The regulator setup and the scuba tank comprise the definitive equipment for scuba diving. The air tank (or scuba cylinder) contains compressed air the diver breathes underwater. Scuba tanks must be regularly maintained and inspected, and stickers and markings on the tank denote the tank's status for fills and use. Regular maintenance includes visual inspection and hydrostatic testing. Enriched air cylinders require cleaning and testing to safely contain higher levels of oxygen.
Scuba tanks require annual visual inspections to ensure the interior of the tank isn't corroded and the integrity of the walls can withstand high pressure. Tanks that are depleted to an air pressure less than 300 PSI must undergo a visual inspection before refilling to ensure no water entered the tank. A visual inspection consists of depleting the air tank and removing the tank valve. Dive operators and technicians insert a bright light to inspect the interior of the tank for any discoloration that may indicate corrosion or weak spots. Additionally, they inspect the outside of the tank and the threads for the tank valve for any cracks or excessive wear. These signs may indicate possible problems with the integrity of the tank to withstand high pressures from the internal air and depth underwater. Tanks that passed visual inspections contain a sticker imprinted with the dive operator or technician and the inspection month and year. Tanks that maintain annual visual inspections may be safely refilled and reused.
Air cylinders require hydrostatic testing at least every five years. Dive operators and technicians usually don't perform hydrostatic testing on-premises because the battery of tests require a specialized pressure chamber in case of possible explosion. Hydrostatic testing involves depleting the air from the tank and testing the material. The tank is filled with water and subjected to high pressure, up to 1.6 times the tank's rated pressure capacity. Once pressurized, the level of expansion of the walls is measured and compared to established tensile strengths. Hydrostatic testing requalifies the working pressure or load capacity of the tank for compressed air. Tanks that passed hydrostatic testing bear an imprint near the tank valve with the inspection code, data and pressure rating (part of the tanks crown markings).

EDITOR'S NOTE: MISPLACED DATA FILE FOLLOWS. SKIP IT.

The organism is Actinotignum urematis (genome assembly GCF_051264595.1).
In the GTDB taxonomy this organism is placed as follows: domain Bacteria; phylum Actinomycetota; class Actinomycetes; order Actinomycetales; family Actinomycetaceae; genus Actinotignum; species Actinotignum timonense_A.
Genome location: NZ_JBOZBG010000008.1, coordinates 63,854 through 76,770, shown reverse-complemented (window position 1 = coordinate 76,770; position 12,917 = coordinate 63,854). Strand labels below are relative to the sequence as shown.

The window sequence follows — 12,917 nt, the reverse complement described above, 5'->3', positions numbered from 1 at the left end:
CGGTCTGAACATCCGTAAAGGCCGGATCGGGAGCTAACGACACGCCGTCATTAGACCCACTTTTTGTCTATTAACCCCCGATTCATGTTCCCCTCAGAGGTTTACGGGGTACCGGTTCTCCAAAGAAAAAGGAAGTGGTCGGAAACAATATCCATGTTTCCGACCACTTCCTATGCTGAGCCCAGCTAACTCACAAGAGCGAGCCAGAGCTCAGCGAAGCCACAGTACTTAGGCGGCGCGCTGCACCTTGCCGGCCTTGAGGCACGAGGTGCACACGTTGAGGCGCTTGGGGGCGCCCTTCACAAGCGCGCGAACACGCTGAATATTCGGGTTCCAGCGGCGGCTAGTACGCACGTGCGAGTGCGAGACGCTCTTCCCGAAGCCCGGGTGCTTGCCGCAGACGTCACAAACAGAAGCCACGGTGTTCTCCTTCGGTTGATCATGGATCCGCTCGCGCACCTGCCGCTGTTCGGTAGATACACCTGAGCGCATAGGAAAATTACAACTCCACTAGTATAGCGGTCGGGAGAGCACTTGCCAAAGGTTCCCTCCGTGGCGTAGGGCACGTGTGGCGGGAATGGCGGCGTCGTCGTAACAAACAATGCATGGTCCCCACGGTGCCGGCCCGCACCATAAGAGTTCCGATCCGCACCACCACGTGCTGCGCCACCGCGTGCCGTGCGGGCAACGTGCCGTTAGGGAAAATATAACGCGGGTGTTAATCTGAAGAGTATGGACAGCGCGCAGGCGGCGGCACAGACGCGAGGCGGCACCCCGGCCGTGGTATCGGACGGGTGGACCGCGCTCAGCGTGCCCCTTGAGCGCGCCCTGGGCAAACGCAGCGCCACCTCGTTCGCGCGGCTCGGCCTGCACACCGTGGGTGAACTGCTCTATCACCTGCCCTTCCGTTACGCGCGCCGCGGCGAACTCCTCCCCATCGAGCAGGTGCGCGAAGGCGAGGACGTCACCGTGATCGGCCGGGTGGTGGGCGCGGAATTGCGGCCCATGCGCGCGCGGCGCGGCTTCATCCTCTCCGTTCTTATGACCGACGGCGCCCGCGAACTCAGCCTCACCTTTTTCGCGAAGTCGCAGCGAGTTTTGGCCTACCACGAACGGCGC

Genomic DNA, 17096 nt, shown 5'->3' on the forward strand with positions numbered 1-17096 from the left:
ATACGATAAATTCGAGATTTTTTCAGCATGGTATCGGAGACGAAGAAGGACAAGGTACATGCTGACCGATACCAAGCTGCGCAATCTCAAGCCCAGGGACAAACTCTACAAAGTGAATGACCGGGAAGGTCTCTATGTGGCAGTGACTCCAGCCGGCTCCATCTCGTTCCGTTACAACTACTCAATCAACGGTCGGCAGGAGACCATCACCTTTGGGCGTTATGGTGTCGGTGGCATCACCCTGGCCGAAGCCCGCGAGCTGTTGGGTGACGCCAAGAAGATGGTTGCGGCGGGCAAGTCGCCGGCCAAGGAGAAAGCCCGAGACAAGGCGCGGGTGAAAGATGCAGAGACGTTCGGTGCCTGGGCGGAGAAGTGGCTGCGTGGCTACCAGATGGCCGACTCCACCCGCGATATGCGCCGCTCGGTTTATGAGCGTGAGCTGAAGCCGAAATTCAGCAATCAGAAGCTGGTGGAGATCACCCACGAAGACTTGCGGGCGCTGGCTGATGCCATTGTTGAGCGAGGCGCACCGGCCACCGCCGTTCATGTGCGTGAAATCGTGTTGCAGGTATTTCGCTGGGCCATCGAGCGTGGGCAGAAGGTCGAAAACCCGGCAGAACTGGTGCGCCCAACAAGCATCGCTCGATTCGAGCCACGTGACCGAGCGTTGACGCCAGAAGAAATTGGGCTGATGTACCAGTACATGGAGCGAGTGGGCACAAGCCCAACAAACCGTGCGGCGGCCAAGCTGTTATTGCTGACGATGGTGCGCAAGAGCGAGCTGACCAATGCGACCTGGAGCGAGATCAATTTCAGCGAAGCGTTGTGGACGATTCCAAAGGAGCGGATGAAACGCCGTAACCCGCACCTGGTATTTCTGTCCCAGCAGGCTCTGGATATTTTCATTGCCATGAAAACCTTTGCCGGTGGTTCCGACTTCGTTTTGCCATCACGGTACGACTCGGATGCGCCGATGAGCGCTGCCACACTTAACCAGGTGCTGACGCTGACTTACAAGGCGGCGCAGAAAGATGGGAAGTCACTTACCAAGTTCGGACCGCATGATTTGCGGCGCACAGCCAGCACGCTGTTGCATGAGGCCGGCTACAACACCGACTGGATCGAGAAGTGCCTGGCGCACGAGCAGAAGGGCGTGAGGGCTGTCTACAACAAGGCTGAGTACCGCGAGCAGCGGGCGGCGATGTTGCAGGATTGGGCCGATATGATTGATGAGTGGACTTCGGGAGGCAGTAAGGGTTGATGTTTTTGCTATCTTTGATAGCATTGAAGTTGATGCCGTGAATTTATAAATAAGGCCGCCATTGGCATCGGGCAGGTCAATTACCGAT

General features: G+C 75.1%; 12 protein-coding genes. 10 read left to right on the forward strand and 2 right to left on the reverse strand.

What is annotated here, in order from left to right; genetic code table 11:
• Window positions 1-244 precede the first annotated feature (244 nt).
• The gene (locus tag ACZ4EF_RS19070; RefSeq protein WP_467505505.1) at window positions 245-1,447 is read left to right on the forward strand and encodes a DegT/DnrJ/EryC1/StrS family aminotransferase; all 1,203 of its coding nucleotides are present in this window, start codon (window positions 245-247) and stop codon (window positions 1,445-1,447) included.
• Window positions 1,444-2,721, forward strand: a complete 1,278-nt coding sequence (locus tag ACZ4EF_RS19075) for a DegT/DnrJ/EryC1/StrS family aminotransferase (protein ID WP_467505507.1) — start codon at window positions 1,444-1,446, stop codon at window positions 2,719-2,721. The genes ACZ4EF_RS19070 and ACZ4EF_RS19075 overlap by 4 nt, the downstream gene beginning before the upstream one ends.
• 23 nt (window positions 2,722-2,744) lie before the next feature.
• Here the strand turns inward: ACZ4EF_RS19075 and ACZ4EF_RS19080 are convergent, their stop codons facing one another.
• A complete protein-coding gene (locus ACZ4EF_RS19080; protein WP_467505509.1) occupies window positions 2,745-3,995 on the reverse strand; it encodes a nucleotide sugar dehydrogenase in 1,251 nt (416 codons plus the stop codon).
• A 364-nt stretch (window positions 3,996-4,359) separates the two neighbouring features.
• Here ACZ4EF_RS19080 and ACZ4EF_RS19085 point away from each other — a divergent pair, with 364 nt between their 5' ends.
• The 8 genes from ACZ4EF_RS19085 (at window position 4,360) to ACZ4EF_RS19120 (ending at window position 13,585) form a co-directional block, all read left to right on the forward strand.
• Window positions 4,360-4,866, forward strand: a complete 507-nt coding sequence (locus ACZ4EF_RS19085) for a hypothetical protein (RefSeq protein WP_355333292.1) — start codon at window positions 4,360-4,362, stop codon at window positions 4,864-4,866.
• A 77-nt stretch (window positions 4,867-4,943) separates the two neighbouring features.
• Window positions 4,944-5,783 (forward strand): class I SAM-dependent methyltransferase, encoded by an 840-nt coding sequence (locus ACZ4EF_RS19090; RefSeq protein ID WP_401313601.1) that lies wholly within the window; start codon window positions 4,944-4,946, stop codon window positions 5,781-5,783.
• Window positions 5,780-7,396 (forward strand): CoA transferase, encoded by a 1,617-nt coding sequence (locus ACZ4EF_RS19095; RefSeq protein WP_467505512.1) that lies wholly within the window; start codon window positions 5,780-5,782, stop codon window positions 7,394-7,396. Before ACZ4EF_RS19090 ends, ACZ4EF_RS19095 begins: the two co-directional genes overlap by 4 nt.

In addition to visual inspection and hydrostatic testing, specialized cylinders require additional cleaning and tests, such as enriched air scuba tanks. Enriched air (or nitrox) consists of higher levels of oxygen for breathing, usually above 21 percent and below 40 percent oxygen (air normally contains 21 percent oxygen). Preparing and testing cylinders that will be filled with oxygen involves cleaning (or tumbling) the interior of the tank with solvents to remove materials that may react with oxygen. After flushing and rinsing the tank, further tests check for the presence of reactions or residue. Technicians also apply special, nonreactive lubricants on the tank valve mechanism. Nitrox-approved scuba tanks bear a special sticker indicating "Enriched air." If you fill a nitrox tank with air (containing 21 percent oxygen), it must be recleaned and re-certified before it can be filled with enriched air.
Article Written By Regina Edwards
Regina Edwards has been a freelance writer since 1990. She has penned video scripts, instructional manuals, white papers and abstracts. She has also ghostwritten diabetes journals. Edwards is a scuba instructor and Usui and Karuna Reiki teacher. She holds a Bachelor of Science from Saint Joseph's University.